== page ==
As reported in Forbes Magazine
, sports have been upended in 2020, causing many athletes to miss their seasons debuts. Chris Archer, starting pitcher of the Pittsburgh Pirates, will be off the pitch for the 2020 season, but the illness preventing his participation in the season isn’t coronavirus. Archer has made public his battle with neurogenic thoracic outlet syndrome, and he announced he has just undergone surgery at Washington University in St. Louis to treat the condition.
Thoracic outlet syndrome (TOS)
is the umbrella term for a type of disorder caused by injury or irritation to the neck and upper chest, damaging the thoracic outlet- consisting of the relevant nerves and blood vessels. This causes pain in the neck, shoulder, and arm, numbness, weak hands, sensitivity to the cold, and impaired circulation. The unhealthy compression causing the symptoms can result from patients having an extra rib, an old fracture, bone or tissue abnormalities, as well as being likened by repeated injuries, bad posture, weightlifting, stress, depression, or sleep disorders. The disease can be treated using pain medication and physical therapy. If this isn’t effective, patients may need to undergo surgery.
Neurogenic thoracic outlet syndrome is a subset of the disease, due to the pinched nerves between the shoulder and the neck known as the brachial plexus.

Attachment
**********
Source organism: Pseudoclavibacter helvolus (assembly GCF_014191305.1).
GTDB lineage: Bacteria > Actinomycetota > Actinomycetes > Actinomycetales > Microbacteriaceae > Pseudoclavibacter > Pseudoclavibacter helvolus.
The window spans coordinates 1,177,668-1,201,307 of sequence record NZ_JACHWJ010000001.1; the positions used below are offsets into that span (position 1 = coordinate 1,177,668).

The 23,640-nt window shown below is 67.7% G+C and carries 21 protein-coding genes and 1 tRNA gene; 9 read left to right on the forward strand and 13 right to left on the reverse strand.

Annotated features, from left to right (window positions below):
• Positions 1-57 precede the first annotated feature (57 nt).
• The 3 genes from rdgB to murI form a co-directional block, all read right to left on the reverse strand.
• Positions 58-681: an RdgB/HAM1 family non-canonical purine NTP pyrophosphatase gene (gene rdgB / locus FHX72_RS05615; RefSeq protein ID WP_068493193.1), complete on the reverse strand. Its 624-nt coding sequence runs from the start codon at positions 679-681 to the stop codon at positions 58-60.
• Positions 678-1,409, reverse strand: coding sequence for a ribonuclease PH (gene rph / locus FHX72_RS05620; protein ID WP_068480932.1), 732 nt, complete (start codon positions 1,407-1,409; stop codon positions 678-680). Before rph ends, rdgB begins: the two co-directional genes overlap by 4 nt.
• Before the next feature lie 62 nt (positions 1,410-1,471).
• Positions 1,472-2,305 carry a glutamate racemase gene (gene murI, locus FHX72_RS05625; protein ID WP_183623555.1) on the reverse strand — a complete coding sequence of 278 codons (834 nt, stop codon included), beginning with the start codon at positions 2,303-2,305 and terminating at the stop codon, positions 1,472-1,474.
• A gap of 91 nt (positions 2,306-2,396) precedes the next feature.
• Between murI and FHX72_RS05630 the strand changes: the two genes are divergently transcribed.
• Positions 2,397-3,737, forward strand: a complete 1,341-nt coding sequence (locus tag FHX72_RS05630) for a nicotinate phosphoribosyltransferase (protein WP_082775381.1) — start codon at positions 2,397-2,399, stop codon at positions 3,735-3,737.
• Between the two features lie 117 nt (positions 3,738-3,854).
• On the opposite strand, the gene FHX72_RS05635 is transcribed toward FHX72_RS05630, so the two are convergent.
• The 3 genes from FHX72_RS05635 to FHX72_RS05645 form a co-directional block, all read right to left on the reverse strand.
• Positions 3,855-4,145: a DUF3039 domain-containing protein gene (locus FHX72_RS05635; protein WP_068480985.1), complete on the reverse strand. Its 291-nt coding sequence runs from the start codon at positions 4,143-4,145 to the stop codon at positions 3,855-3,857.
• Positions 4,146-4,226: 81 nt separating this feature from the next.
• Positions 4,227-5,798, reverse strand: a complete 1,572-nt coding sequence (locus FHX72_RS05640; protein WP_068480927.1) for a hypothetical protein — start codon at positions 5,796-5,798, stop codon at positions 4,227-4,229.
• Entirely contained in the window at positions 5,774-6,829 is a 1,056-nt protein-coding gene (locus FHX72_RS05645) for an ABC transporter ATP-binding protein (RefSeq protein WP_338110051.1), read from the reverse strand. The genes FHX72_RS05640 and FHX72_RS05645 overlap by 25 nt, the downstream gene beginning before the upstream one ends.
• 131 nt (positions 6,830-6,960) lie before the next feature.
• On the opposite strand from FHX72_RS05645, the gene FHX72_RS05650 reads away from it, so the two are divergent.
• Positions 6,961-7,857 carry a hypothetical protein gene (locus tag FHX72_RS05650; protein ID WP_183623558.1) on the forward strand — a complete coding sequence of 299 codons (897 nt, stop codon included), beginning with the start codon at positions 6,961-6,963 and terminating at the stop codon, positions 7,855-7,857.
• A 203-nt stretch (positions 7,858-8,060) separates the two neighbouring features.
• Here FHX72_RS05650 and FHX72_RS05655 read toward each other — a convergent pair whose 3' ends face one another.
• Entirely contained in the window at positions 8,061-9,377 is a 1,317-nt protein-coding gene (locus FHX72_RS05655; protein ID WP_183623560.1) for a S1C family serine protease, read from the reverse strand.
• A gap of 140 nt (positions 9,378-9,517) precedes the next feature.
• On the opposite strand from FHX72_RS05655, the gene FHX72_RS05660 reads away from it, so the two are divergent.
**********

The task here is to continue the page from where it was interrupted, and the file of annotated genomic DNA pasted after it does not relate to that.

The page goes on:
Archer is not the first major league baseball player to receive the diagnosis- rather the high intensity impact of the sport on players bodies can be responsible for the disorder’s development. However, because the symptoms are similar to many other injuries that effect this part of the body, diagnosis is difficult, making treatment difficult too. The diagnosis relies on ruling out similar disorders rather than clearly identifying it.
However, in the past once diagnosed and attended to, players have been able to return to the sport. A study lead by Dr. Robert W. Thompson in 2017
found that of the 13 MLD pitchers that were diagnosed with NTOS and received surgery as treatment from 2001 to 2014, 10 were able to return to the pitch. On average, they missed 10.8 +/-1.5 months playing, but they found no significant negative impact on their gaming averages. They tended to score similarly on their run average, fielding independent pitching, walks per hit, and the other metrics used to evaluate a pitchers performance. The study also reported, “There were also no significant differences between the 3 years before and the 3 years after surgical treatment.”